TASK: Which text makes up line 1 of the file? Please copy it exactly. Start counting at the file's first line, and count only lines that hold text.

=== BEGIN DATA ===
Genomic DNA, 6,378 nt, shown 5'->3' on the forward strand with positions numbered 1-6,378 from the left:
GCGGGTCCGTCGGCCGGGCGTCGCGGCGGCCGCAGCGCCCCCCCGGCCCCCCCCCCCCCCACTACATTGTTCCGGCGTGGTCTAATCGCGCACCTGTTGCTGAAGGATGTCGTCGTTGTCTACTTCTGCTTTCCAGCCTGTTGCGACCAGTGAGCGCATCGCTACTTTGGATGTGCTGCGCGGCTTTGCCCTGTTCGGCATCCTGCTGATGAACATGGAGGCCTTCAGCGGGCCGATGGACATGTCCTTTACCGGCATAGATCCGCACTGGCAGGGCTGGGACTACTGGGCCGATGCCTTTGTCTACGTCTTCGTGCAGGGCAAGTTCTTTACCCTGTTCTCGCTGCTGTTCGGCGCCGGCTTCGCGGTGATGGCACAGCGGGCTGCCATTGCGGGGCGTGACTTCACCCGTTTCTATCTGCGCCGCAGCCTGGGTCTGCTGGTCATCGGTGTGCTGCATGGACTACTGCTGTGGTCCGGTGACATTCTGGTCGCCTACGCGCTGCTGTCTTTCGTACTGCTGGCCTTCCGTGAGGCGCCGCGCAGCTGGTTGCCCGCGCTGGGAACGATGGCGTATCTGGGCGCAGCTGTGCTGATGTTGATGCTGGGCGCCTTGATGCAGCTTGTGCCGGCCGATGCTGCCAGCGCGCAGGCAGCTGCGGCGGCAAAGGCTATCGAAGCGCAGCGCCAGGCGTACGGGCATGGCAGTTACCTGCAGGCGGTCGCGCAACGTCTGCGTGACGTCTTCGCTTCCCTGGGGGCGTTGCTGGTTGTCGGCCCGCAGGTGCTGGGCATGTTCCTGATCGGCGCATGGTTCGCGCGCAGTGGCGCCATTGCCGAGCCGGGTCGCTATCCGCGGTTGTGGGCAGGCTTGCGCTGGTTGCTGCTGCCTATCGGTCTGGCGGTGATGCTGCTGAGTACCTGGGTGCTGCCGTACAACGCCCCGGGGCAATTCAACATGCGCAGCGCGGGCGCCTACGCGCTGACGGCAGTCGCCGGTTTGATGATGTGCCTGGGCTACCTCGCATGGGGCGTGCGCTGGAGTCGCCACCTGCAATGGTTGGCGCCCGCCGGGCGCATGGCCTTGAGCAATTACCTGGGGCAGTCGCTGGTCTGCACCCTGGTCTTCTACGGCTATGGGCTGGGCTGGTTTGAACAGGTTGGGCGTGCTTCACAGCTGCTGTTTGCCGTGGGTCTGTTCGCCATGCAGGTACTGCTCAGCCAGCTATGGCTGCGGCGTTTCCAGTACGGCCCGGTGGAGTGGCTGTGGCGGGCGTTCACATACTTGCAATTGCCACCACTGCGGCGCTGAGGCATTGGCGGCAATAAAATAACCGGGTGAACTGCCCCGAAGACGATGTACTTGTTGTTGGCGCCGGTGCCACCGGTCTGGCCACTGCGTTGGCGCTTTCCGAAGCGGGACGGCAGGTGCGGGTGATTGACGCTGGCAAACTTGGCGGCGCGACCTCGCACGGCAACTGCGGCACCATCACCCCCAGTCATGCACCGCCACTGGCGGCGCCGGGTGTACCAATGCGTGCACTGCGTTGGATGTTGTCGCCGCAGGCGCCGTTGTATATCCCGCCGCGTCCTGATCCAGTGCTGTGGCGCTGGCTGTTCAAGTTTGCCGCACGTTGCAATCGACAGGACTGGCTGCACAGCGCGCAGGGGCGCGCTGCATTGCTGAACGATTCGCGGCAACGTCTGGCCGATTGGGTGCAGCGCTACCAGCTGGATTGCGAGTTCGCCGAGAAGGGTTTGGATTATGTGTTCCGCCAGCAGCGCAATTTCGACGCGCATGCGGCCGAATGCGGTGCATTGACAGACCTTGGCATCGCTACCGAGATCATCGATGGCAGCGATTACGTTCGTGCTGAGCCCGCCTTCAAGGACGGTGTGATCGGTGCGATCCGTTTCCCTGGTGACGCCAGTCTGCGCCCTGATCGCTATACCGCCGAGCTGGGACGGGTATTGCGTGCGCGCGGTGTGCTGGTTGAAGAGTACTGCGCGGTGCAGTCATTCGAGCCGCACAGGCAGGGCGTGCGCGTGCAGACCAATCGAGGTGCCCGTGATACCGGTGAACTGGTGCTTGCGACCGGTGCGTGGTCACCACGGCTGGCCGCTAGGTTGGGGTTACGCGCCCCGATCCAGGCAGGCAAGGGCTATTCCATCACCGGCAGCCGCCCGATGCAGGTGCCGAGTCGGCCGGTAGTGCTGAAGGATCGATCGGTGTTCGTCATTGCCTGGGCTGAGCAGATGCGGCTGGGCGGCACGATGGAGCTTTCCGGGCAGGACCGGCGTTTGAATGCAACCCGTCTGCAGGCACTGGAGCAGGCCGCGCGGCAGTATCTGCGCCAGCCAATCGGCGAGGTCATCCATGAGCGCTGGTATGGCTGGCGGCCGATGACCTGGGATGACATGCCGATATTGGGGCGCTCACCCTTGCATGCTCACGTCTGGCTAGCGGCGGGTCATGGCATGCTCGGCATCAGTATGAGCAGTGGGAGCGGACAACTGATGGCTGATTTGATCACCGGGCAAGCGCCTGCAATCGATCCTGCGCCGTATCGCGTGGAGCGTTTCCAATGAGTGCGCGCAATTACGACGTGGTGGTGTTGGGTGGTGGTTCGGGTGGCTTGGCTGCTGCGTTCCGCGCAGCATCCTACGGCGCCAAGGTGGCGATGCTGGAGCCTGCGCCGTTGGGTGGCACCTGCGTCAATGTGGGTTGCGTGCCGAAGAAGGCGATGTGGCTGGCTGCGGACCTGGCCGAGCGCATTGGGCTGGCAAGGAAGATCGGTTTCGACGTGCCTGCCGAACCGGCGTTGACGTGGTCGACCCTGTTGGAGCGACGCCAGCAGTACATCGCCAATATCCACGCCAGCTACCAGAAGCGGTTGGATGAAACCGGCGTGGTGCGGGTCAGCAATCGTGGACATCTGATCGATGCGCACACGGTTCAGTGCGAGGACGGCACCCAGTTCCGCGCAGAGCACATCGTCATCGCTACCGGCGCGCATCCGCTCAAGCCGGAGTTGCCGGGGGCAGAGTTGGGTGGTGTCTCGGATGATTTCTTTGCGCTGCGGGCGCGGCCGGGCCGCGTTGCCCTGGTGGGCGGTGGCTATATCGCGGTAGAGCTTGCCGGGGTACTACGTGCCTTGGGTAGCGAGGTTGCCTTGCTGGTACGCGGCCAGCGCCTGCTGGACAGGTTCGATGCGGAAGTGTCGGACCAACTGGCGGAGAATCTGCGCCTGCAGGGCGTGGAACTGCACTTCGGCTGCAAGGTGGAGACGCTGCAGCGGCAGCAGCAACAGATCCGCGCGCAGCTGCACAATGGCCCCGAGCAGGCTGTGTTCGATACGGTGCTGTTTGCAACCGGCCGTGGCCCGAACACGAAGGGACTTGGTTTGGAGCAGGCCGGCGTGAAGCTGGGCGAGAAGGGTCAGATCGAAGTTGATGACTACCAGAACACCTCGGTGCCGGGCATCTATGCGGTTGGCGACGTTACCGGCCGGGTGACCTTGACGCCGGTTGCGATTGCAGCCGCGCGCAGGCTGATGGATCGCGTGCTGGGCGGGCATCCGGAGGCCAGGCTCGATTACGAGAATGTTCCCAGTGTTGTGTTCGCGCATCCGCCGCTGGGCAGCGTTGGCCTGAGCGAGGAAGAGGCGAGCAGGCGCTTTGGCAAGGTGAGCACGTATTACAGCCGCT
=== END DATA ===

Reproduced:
Genomic DNA, 6,378 nt, shown 5'->3' on the forward strand with positions numbered 1-6,378 from the left: